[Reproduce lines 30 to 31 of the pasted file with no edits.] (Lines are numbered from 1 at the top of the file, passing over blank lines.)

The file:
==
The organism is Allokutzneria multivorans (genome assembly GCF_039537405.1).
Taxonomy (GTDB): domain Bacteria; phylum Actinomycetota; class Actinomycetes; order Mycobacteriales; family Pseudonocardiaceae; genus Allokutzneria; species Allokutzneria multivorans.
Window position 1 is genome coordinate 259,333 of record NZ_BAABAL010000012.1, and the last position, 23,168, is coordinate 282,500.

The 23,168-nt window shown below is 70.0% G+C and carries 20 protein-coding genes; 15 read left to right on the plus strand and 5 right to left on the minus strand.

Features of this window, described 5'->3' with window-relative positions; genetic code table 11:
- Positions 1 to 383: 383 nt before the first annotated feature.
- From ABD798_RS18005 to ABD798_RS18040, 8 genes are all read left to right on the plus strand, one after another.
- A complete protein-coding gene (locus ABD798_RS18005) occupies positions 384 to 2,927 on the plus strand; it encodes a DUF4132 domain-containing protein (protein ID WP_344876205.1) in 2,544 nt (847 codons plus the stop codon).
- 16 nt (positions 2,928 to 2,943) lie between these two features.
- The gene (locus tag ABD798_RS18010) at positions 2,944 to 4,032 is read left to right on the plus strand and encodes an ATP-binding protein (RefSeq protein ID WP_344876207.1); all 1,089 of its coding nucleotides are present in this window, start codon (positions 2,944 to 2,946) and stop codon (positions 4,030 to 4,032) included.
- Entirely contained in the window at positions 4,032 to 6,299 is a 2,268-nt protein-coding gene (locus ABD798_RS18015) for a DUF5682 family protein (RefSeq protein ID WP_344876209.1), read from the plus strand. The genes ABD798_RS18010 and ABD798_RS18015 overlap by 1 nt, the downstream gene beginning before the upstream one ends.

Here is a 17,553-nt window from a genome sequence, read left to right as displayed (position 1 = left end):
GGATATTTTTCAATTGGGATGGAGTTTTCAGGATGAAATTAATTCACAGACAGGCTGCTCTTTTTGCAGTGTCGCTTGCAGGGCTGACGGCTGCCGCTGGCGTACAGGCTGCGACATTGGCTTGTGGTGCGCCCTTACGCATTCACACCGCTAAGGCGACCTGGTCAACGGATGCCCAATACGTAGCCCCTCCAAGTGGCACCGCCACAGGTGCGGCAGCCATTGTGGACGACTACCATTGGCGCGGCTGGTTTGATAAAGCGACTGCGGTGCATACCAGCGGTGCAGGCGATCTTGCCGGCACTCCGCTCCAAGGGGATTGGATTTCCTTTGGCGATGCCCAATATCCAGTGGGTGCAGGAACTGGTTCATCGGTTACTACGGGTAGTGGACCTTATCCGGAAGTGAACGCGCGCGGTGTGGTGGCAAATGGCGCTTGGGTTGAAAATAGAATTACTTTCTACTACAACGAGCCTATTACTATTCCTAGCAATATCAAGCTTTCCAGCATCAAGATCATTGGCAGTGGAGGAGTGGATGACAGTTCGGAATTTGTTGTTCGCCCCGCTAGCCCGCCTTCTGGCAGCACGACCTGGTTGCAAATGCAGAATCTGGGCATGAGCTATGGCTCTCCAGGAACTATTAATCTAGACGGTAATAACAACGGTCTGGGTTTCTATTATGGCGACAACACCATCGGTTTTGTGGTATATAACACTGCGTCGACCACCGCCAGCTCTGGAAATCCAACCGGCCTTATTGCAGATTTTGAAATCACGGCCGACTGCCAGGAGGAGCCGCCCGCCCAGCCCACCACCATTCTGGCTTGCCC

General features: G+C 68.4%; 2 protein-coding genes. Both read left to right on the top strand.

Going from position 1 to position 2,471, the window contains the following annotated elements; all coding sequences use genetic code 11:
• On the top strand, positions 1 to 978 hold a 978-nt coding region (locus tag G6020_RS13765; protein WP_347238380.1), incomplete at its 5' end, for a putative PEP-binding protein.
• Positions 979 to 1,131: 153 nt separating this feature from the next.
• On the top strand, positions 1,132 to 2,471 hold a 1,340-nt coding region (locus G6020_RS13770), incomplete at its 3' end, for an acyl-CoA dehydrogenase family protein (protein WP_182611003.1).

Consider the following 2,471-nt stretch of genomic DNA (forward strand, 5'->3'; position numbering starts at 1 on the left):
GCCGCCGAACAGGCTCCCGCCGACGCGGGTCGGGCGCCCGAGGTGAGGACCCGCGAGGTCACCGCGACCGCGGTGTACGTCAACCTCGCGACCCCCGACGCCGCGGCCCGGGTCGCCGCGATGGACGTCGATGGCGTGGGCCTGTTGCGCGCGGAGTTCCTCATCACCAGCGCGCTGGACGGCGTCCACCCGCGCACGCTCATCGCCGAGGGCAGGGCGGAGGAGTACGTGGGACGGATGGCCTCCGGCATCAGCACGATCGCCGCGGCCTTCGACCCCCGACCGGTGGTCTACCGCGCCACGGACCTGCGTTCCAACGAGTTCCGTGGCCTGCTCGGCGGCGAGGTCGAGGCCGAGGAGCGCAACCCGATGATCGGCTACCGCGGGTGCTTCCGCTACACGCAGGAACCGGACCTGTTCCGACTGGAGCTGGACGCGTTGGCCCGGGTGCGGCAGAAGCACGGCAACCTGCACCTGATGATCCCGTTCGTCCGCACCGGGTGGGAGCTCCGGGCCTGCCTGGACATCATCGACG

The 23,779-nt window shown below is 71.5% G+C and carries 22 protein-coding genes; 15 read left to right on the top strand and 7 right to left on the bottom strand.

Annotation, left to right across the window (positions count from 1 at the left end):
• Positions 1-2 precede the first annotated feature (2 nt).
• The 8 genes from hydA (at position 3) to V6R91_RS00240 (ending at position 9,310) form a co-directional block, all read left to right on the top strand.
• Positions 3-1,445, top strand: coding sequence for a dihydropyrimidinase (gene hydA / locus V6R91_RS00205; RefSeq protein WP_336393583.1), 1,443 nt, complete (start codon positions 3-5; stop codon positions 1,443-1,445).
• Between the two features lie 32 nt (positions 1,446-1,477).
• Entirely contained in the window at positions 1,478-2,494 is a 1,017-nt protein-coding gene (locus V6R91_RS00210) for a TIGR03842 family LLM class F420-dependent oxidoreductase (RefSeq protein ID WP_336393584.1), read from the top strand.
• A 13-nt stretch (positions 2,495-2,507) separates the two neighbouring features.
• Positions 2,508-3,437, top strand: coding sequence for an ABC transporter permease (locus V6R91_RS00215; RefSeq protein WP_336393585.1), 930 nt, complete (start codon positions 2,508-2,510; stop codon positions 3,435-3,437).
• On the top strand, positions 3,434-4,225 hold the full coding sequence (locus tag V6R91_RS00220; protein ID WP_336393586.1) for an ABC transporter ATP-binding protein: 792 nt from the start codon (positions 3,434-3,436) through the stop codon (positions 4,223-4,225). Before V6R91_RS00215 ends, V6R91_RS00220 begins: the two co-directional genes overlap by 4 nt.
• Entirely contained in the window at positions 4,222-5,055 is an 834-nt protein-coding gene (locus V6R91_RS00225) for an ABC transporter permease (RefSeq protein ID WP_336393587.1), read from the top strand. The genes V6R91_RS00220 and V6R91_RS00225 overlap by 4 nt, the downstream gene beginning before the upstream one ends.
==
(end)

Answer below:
• On the top strand, positions 3,434-4,225 hold the full coding sequence (locus tag V6R91_RS00220; protein ID WP_336393586.1) for an ABC transporter ATP-binding protein: 792 nt from the start codon (positions 3,434-3,436) through the stop codon (positions 4,223-4,225). Before V6R91_RS00215 ends, V6R91_RS00220 begins: the two co-directional genes overlap by 4 nt.
• Entirely contained in the window at positions 4,222-5,055 is an 834-nt protein-coding gene (locus V6R91_RS00225) for an ABC transporter permease (RefSeq protein ID WP_336393587.1), read from the top strand. The genes V6R91_RS00220 and V6R91_RS00225 overlap by 4 nt, the downstream gene beginning before the upstream one ends.